Top 10 Best Free Things to Do in Paris
Paris is one of the most expensive cities in the world. Numerous iconic spots benefit from the huge number of tourists that flock to the city each year by increasing their rates without improving the quality of experience. However, budget-conscious travelers can find happiness. The city is like an open-air museum so the wisest thing to bring along is a comfortable pair of shoes. Walking around is the perfect way to discover the City of Light. Our magnificent Paris locals Magali and Jade have shared their list of the top 10 free things to do here.
1. Stroll along the banks of the Seine
Whatever the hour of the day, it’s worth taking the time to discover the Seine. This river is like the soul of the city – seeing it is an absolute must. The color of the water changes throughout the day. The best time to explore it is at sunrise, sunset or at night. The 37 bridges that cross it are great spots to take pictures. Bir-Hakeim bridge and Pont des Arts bridge are amongst the most famous. You’ll be surprised by the number of Parisians living on boats!
2. Have a picnic at Champs de Mars
When spring arrives, it’s time for Parisians to begin picnicking at Champs de Mars. It’s ideally located at the bottom of the Eiffel Tower with stunning views. People get very excited at sunset as they wait for the tower to begin sparkling. Helpful tip: it glitters every night on the hour until 1 am. Even though locals are used to seeing this spectacle, they still say “wow” and take pictures with their cell phones.
3. Escape the city hustle & head to Promenade Plantée
This charming elevated park is truly unique. You might recall it from the romantic American movie Before Sunset. The 4.7 kilometre pathway is a former railway line that was abandoned and subsequently renovated in the 1980s. The elevation gives you the chance to enjoy great views over the neighborhoods and to get up close and personal with Parisian buildings. It’s the perfect place to escape the traffic and relax.
4. Read a book at Luxembourg Gardens
Many locals flock to this park (it’s actually the garden of the French senate) during the warmer months. It’s a quiet and relaxing place spanning 23 hectares. There are many chairs around the central pool – a popular spot loved by locals and visitors alike. If you plan on coming here on a weekend, remember to come early to find a chair. Once you’re done reading, don’t forget to visit the 300-year-old orange trees.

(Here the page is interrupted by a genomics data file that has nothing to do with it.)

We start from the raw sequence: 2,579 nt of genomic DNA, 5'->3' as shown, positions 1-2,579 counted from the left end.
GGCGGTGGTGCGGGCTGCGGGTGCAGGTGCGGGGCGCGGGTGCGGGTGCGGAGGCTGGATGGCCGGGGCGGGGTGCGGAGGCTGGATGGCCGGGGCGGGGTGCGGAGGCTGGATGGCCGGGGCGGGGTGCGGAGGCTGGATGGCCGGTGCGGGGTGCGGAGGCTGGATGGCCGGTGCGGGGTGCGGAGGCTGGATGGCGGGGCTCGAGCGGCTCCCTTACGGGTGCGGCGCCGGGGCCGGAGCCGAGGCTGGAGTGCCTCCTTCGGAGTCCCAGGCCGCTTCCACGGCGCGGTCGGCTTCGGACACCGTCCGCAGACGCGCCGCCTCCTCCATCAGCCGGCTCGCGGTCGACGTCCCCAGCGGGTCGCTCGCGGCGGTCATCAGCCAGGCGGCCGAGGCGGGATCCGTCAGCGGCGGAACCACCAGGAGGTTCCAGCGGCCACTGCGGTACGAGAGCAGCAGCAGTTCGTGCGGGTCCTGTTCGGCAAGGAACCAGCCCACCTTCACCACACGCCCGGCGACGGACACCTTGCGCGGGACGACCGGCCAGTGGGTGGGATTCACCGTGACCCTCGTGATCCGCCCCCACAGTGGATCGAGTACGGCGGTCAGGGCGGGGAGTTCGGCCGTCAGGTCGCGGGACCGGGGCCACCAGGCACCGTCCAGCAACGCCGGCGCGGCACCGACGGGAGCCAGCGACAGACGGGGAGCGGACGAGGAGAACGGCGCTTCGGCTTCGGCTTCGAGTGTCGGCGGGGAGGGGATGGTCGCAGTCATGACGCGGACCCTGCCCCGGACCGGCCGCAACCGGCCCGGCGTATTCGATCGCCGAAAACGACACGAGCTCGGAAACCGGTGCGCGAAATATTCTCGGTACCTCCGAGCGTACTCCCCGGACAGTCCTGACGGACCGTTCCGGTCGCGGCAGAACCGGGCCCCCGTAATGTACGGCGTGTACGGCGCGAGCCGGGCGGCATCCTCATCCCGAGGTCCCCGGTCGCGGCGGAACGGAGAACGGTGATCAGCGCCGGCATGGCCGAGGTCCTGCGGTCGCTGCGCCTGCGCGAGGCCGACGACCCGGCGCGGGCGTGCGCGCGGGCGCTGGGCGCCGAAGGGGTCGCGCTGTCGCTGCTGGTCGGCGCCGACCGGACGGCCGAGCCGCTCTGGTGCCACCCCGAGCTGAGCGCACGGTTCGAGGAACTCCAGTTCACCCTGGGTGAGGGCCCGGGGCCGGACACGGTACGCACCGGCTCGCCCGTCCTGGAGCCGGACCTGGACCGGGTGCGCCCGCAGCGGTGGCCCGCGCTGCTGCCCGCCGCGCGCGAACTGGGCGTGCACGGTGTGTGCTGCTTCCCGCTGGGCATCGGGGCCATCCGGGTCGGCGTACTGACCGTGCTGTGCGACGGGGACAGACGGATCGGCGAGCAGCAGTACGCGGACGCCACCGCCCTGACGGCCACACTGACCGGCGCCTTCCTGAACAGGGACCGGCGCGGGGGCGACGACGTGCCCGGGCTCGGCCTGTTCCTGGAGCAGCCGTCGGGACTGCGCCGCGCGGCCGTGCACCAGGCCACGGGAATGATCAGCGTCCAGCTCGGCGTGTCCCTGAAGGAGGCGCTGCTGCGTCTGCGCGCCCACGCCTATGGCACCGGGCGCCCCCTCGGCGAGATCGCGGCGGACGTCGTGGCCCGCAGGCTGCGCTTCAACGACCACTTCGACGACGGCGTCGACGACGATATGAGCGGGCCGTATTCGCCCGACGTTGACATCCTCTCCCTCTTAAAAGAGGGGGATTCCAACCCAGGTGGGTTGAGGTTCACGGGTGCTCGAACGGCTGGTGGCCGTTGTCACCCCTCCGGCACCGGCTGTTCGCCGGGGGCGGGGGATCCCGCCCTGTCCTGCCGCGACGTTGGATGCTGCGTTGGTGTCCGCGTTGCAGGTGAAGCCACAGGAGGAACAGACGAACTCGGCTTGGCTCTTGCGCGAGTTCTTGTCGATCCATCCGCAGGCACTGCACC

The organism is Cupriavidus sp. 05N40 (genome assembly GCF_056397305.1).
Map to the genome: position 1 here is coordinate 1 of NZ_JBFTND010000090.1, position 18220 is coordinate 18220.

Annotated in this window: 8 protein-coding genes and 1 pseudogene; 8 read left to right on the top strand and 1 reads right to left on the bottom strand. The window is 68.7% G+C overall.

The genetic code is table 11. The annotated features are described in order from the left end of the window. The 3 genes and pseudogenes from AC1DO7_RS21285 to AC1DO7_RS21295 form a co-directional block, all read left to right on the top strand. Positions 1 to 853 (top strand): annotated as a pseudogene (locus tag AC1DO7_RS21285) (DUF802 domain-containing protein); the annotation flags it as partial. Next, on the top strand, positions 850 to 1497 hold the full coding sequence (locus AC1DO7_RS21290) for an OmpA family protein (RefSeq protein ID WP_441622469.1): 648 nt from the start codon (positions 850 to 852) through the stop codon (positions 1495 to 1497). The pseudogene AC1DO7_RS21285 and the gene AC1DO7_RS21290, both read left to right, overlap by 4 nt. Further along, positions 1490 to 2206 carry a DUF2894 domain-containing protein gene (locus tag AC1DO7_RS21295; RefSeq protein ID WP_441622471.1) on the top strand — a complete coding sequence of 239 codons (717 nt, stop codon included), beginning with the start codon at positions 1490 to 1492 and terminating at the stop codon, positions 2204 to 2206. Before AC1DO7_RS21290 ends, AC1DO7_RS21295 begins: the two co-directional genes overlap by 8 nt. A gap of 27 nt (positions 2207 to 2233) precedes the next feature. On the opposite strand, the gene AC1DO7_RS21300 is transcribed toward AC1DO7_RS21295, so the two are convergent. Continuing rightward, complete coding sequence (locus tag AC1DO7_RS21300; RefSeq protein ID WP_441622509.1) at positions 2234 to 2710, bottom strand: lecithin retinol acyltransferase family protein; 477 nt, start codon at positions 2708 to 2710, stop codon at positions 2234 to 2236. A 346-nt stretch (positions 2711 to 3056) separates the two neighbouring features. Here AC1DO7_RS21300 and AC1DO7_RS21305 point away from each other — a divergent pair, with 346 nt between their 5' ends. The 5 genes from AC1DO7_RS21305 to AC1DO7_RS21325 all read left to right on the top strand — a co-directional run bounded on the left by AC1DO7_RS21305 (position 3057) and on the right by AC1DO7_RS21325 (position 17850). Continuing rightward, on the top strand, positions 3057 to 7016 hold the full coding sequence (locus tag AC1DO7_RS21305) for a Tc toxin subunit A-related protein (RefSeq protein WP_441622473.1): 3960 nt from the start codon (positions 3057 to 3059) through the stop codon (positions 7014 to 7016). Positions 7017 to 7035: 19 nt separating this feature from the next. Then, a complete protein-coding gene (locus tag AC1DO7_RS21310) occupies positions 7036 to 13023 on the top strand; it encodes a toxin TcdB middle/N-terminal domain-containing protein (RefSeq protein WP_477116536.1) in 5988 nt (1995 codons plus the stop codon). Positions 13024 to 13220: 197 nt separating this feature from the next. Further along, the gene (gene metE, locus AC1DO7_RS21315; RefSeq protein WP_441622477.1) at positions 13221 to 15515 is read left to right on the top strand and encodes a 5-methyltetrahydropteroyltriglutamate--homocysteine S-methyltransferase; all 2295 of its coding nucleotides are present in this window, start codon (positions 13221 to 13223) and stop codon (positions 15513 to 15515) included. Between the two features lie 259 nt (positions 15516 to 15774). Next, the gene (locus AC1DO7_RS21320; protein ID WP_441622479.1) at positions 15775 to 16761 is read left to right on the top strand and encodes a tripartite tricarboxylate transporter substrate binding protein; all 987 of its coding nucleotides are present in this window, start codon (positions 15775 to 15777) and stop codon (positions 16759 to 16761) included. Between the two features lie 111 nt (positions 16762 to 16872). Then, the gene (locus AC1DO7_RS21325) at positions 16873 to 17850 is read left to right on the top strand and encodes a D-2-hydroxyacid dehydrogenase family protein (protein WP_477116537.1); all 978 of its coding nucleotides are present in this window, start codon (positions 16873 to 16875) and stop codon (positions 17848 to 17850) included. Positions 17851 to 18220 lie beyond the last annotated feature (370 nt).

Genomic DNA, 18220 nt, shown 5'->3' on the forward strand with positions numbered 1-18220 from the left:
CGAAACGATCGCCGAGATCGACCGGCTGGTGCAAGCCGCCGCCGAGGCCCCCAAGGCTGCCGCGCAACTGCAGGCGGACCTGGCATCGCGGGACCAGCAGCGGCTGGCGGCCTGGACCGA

5. Get lost in Montmartre
Montmartre is a neighborhood known for the Sacré Coeur Basilica, Place du Tertre where you can have your portrait drawn by artists, and for the stunning views from the top of the hill. However, the best and least common thing to do is to explore the surrounding narrow winding streets that are far less frequented. Many Parisians would like to live in this area as it’s like living in a village.
6. Become a Parisian history expert at Carnavalet Museum
This museum is ideally located in the Marais neighborhood. The permanent collections are free, which is quite rare for French museums. Those who are passionate about history will be happy to discover the history of the city from Neolithic through to modern times. If you’re particularly interested in the French Revolution, this is the place for you. Some rooms feature objects that belonged to the French royal family and to revolutionaries. On top of all this, the museum is housed in a beautiful historic building.
7. Step back into the Middle Ages in Le Marais
Le Marais is a neighborhood in the city centre known for its Jewish and LGBT communities. It’s a great place to wander on the weekends. As it was spared from Baron Haussman’s great 19th century renovations, you can get a sense of what Paris might have looked like in the Middle Ages. Just stroll along the narrow streets and keep your eye out for old stones in the walls of buildings – these are the witnesses of the past.
8. Admire the recently renovated Saint-Sulpice Church
While Notre Dame Cathedral is world famous, there are other gorgeous churches in Paris that deserve to be seen and Saint-Sulpice is one of them. Located in the fancy Saint-Germain neighborhood, this architecturally unique church stands on the beautiful Saint-Sulpice square. It became famous through the mystery-detective novel The Da Vinci Code. Even though most of the information given in the book is incorrect, its success brought so many tourists that the church began clarifying certain facts suggested in the story. These days there are far fewer tourists making this magnificent renovated edifice all the more enjoyable.
9. Enjoy a 360° view of the city from Printemps Rooftop Terrace
On top of the grand Printemps shopping centre, there’s a secret café offering amazing views that you won’t get anywhere else in Paris. To get here, take the elevator to the top floor and then take the escalator to the final level. You’ll be rewarded with one of the most special views you’ll ever see – 360° from Montmartre to the Eiffel Tower, and everything in between. There’s plenty of room to stroll around and soak up the breathtaking beauty that Paris is so famous for.
10. Rue Denoyez & Parc de Belleville
Rue Denoyez is an urban art lover’s dream with so much street art packed into one little street. Take a wander up and down, and then explore the rest of the Belleville neighborhood which is much more urban and gritty than other parts of Paris. If you wander up the hill you’ll find Parc de Belleville (also free). At an elevation of 108 metres, it’s the highest park in the capital. With panoramic views across Paris, it’s another great place for taking in this beautiful city.
For more local recommendations read:
This post originally appeared on Like A Local Guide.